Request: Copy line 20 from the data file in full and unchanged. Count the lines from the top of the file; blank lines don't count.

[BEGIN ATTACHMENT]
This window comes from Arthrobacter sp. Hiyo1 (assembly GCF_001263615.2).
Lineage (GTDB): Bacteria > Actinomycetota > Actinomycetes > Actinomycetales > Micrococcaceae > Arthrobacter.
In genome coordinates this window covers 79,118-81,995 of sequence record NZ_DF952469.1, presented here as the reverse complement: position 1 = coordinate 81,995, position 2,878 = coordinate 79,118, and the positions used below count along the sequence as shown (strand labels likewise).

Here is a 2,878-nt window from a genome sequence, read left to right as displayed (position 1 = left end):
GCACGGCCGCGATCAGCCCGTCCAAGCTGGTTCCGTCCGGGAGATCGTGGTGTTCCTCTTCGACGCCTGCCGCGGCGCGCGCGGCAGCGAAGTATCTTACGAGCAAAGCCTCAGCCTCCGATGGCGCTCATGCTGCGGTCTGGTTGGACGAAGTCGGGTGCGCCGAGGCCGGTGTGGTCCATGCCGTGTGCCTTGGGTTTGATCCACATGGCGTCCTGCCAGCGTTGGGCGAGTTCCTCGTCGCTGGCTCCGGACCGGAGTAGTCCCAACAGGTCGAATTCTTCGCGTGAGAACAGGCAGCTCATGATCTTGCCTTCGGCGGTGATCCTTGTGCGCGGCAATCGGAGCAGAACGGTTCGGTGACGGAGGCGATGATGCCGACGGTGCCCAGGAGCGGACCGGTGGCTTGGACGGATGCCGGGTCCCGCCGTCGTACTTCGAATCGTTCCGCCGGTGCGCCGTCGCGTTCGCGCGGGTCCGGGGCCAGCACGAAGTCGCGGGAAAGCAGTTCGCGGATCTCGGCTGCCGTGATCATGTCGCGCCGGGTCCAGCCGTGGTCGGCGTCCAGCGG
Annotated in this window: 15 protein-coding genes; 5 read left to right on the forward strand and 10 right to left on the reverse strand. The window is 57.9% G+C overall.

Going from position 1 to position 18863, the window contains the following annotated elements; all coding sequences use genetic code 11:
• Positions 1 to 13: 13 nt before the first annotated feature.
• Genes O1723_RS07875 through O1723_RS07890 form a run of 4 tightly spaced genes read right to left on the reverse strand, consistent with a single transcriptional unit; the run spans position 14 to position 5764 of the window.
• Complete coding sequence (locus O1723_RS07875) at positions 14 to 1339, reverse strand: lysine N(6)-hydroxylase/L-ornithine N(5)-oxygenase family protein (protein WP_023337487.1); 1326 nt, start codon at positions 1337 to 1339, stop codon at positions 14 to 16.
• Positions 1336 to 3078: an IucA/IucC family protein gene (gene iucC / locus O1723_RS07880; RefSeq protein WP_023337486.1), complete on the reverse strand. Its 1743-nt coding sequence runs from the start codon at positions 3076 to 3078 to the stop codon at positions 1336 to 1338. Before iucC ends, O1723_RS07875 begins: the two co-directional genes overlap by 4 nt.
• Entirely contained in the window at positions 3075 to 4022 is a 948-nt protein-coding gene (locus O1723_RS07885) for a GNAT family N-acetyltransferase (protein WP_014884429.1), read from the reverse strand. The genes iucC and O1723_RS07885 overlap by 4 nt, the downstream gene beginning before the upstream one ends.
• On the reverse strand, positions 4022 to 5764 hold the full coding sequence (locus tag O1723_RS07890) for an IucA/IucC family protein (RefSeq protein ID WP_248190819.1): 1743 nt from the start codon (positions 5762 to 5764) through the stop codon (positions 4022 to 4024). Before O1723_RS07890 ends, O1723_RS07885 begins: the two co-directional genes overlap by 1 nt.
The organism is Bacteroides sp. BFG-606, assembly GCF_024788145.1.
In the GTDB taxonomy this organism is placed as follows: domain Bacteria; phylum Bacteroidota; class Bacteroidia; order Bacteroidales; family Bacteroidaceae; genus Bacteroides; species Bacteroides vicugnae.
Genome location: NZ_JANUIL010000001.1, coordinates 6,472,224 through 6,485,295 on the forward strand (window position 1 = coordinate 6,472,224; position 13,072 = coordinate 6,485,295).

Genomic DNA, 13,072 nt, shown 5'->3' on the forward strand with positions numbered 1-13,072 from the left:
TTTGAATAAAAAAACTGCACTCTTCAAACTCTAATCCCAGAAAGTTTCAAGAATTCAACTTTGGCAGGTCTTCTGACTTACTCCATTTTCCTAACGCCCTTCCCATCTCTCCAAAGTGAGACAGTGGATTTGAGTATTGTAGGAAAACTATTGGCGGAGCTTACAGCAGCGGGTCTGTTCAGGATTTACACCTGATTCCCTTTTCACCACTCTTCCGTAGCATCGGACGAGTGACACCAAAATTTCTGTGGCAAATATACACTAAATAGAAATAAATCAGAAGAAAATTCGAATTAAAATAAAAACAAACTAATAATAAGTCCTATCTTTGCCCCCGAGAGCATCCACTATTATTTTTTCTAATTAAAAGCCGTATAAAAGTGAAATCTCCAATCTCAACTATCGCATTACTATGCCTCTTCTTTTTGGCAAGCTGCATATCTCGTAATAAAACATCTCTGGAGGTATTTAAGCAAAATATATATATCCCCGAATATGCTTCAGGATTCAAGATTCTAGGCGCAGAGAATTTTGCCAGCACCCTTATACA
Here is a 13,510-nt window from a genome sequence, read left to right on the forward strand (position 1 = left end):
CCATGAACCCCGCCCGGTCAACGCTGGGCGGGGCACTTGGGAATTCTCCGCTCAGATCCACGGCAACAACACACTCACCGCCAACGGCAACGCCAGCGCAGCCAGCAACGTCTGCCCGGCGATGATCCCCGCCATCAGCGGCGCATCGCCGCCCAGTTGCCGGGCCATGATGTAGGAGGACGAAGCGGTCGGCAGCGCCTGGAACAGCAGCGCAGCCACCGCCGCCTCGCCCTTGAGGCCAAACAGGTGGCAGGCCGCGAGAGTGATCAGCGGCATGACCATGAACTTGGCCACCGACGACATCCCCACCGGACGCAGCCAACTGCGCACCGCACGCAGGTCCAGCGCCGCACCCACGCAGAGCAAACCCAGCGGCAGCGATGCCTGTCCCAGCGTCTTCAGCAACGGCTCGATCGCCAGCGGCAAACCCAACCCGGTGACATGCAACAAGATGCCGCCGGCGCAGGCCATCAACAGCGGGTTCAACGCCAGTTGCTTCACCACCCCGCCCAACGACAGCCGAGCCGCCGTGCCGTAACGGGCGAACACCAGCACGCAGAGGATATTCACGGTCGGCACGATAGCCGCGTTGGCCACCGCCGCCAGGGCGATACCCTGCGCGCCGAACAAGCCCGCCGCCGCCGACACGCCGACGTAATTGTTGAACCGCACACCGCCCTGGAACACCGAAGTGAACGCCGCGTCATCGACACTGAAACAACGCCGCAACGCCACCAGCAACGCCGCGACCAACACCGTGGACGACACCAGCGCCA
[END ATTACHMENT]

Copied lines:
CCATGAACCCCGCCCGGTCAACGCTGGGCGGGGCACTTGGGAATTCTCCGCTCAGATCCACGGCAACAACACACTCACCGCCAACGGCAACGCCAGCGCAGCCAGCAACGTCTGCCCGGCGATGATCCCCGCCATCAGCGGCGCATCGCCGCCCAGTTGCCGGGCCATGATGTAGGAGGACGAAGCGGTCGGCAGCGCCTGGAACAGCAGCGCAGCCACCGCCGCCTCGCCCTTGAGGCCAAACAGGTGGCAGGCCGCGAGAGTGATCAGCGGCATGACCATGAACTTGGCCACCGACGACATCCCCACCGGACGCAGCCAACTGCGCACCGCACGCAGGTCCAGCGCCGCACCCACGCAGAGCAAACCCAGCGGCAGCGATGCCTGTCCCAGCGTCTTCAGCAACGGCTCGATCGCCAGCGGCAAACCCAACCCGGTGACATGCAACAAGATGCCGCCGGCGCAGGCCATCAACAGCGGGTTCAACGCCAGTTGCTTCACCACCCCGCCCAACGACAGCCGAGCCGCCGTGCCGTAACGGGCGAACACCAGCACGCAGAGGATATTCACGGTCGGCACGATAGCCGCGTTGGCCACCGCCGCCAGGGCGATACCCTGCGCGCCGAACAAGCCCGCCGCCGCCGACACGCCGACGTAATTGTTGAACCGCACACCGCCCTGGAACACCGAAGTGAACGCCGCGTCATCGACACTGAAACAACGCCGCAACGCCACCAGCAACGCCGCGACCAACACCGTGGACGACACCAGCGCCA